ANTHONY: Well, I'm a composer second & a songwriter 1st, so what happens to me is I get the poem & the vocal patterns, etc. So, a lot of the stuff that I would approach to my current band CLOSENUF, as well as BLACKWOOD & FOTI, or even with my other songwriting partners over the years, I would sing the song & find the progression behind it. But, the other thing about Eric was that he would come up with chord progressions & instrumental pieces that it was my job to to write a vocal pattern on top of. That was where I got the more well-roundedness of being able to hit it from both angles.

ERIC: I think too, I came from a more progressive background. As Anthony said, I'm more of a MARLLION & PINK FLOYD kind of influence. I come from like the deep dark recesses of music. I like the real intense stuff. Anthony is more from the inspirational side, things like Billy Joel & John Denver. Even though we always had like plenty of middle ground we could share, like Dan Fogelberg who we both believe truly is one of the greatest musicians on earth, I think one of the great things is that Anthony ... I was so dark that Anthony would bring me up. At the same time Anthony was bright & I would bring him down a little bit to my end. What would happen, I think, is that between the 2 of us we were able to kind of create this middle ground that both the him & I could meet at. He kind of needed me to bring him down & I needed him to bring me kind of up. That kinda helped a lot in terms of how the songwriting went. I think that's why some of the songs were so was so different from anything that either of us would have normally written without each other at the time.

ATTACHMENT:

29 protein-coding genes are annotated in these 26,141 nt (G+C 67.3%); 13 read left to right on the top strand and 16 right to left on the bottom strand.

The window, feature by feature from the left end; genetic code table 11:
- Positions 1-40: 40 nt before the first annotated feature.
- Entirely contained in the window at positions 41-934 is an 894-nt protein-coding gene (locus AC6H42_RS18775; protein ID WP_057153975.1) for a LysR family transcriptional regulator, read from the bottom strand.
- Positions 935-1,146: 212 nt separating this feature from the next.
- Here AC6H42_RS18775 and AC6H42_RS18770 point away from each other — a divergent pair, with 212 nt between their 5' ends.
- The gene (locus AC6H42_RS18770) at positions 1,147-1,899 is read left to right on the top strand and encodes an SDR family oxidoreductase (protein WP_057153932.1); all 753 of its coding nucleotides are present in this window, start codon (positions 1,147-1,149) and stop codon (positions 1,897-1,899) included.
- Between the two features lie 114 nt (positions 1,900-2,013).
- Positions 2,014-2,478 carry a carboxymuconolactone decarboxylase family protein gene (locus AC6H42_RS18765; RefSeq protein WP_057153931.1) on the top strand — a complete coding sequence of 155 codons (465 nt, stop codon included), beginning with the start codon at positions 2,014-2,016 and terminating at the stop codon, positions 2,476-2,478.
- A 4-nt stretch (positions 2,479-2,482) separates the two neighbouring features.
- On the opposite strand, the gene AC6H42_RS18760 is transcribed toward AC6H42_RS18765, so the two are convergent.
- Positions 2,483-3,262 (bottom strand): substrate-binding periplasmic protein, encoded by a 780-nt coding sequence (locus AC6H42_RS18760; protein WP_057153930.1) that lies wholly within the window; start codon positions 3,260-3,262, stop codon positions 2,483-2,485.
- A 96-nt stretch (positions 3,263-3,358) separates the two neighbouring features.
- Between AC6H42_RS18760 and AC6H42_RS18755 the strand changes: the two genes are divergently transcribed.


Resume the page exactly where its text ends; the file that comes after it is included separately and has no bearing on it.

ANTHONY: Right, right. It's funny, because Blackwood is a stage name & it means darkness & Foti actually is Italian for brightness. It was kind of funny, because when we made the CD itself we cut the CD in half & had it half black & half white in its design. I think it was so great & I'd show it to a friend of mine & be told the CD looks like one of those black & white cookies you get at the Italian bakery. Yes, I have a thousand black & white cookies in my basement.

AJ: I know together you formed Wreckord Records & Anthony now keeps it going. Can you tell me about the formation of that &, obviously, some of the background to this business?